PCMark 7 (2013)

Cinebench R11.5 - Single-Threaded Benchmark

Cinebench R11.5 - Multi-Threaded Benchmark

x264 HD 5.x

x264 HD 5.x

Futuremark 3DMark (2013)

Futuremark 3DMark (2013)

Futuremark 3DMark 11

Somewhat surprisingly, Kaveri actually takes the lead in the very demanding second pass of the x264 HD 5.0 encoding test. Granted, we're looking at a 35W APU vs. 15W ULV CPU, and Intel's 37W quad-core parts would certainly retake the lead (and cost quite a bit more), but at least Kaveri is showing some real improvements over Richland in these tests. As noted above, PCMark 7 doesn't have any OpenCL optimizations so the gap between AMD and Intel is a bit wider.

Moving to the 3DMark results, Kaveri shows an impressive increase in performance over the Trinity/Richland GPU, which is expected. Intel's iGPU – particularly in the ULV system shown here – just doesn't stand a chance. While we are potentially TDP limited for the ULV Intel parts in graphics tests, my experience is that 3DMark hits the GPU much more than the CPU, so the GPU gets the lion's share of the TDP. I'll try to run some tests on other Haswell systems using the iGPU to verify the above results, but outside of the HD 5000 and Iris parts, I wouldn't expect Intel's iGPU to be too much faster than what we're seeing here.

Overall, an Intel CPU with a discrete GPU is still faster than Kaveri in most areas, and a quad-core i7-4702QM would really distance itself from AMD's Kaveri…but the quad-core i7 CPUs tend to start at around $350, so there's not much point in discussing that comparison. My personal feeling is that unless you're really pushing a laptop hard, most of the modern CPUs/APUs are plenty fast. I wouldn't want a Kabini APU, but Trinity/Richland, Ivy Bridge, Kaveri, and Haswell are all going to be fine for everyday use.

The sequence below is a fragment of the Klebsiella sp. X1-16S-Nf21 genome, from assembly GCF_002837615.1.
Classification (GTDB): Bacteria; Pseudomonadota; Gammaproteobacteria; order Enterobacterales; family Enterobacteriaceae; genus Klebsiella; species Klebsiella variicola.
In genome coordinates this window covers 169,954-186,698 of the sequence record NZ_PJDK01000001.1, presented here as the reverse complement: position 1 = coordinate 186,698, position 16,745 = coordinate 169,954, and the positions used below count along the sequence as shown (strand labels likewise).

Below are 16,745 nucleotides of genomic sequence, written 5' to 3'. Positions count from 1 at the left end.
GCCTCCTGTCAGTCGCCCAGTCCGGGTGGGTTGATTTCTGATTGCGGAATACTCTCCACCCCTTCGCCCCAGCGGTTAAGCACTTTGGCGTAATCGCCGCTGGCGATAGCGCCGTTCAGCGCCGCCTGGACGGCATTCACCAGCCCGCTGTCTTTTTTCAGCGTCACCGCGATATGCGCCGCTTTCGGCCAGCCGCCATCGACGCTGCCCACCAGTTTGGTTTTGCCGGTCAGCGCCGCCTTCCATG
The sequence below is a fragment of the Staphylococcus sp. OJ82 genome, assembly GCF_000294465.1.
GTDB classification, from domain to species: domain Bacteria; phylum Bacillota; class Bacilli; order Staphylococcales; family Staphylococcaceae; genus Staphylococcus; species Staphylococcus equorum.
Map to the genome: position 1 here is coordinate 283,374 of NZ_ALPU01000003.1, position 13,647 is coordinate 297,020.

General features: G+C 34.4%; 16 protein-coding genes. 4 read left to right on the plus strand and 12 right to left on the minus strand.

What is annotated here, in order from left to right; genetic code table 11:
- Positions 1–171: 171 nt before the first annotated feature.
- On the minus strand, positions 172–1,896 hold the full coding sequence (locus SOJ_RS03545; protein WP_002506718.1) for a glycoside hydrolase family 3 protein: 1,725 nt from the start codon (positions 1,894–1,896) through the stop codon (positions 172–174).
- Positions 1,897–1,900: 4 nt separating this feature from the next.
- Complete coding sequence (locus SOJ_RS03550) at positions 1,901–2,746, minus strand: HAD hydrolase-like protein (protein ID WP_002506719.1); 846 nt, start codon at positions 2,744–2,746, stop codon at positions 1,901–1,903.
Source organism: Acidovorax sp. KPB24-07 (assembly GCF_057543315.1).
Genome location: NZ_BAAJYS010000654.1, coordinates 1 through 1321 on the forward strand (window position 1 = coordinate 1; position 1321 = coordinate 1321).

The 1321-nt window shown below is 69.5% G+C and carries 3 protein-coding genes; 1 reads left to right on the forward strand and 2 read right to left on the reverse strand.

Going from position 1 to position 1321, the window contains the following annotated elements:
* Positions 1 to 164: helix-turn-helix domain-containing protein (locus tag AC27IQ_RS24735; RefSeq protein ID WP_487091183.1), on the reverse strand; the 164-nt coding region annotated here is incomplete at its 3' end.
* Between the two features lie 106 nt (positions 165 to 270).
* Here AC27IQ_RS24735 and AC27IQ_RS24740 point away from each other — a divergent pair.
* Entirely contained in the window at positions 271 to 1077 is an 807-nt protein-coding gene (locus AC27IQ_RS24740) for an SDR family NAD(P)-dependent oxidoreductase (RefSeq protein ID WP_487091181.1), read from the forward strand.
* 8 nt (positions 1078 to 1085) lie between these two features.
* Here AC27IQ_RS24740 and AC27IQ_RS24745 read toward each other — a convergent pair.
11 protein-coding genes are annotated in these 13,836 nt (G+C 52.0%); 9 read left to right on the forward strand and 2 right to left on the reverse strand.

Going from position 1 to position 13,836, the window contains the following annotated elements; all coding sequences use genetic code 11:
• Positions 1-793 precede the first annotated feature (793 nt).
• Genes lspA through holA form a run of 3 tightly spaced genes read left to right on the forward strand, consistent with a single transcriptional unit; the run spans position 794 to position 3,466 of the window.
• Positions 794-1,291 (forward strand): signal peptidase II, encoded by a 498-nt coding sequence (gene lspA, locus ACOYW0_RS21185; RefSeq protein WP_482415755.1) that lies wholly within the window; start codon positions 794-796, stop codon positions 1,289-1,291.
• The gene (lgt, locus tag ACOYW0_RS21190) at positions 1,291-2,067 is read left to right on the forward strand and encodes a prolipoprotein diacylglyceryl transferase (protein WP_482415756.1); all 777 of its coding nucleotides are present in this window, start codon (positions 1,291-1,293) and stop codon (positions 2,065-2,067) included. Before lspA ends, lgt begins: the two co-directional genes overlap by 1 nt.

The more important element for me with a laptop (or desktop) is that I simply can't stand using conventional hard drives for the primary storage device any longer. Given the choice between an AMD Kaveri APU with a 256GB SSD (the Crucial MX100 is sure looking nice!) and pretty much any other laptop that has pure HDD storage, it's a no brainer for me. In fact, laptop manufacturers would do their customers a great service if they took the cost savings of AMD's APU vs. Intel's CPU and put that into a decent SSD solution rather than chasing the lowest possible price!

AMD Mobile Kaveri SKUs AMD Kaveri FX-7600P GPU Performance Preview
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  • xenol - Wednesday, June 4, 2014 - link

    TDP doesn't equal power consumption. It equals how much heat a cooling unit must dissipate for safe thermal levels of operation. While there is some correlation, as more TDP generally means higher power consumption, it's not a direct one.
  • Galatian - Wednesday, June 4, 2014 - link

    I think it actually pretty much does equal top power draw, since energy in pretty much equals heat out. But do correct me if I don't understand the physics correctly. To me it simply seems like no work being done.
  • JarredWalton - Wednesday, June 4, 2014 - link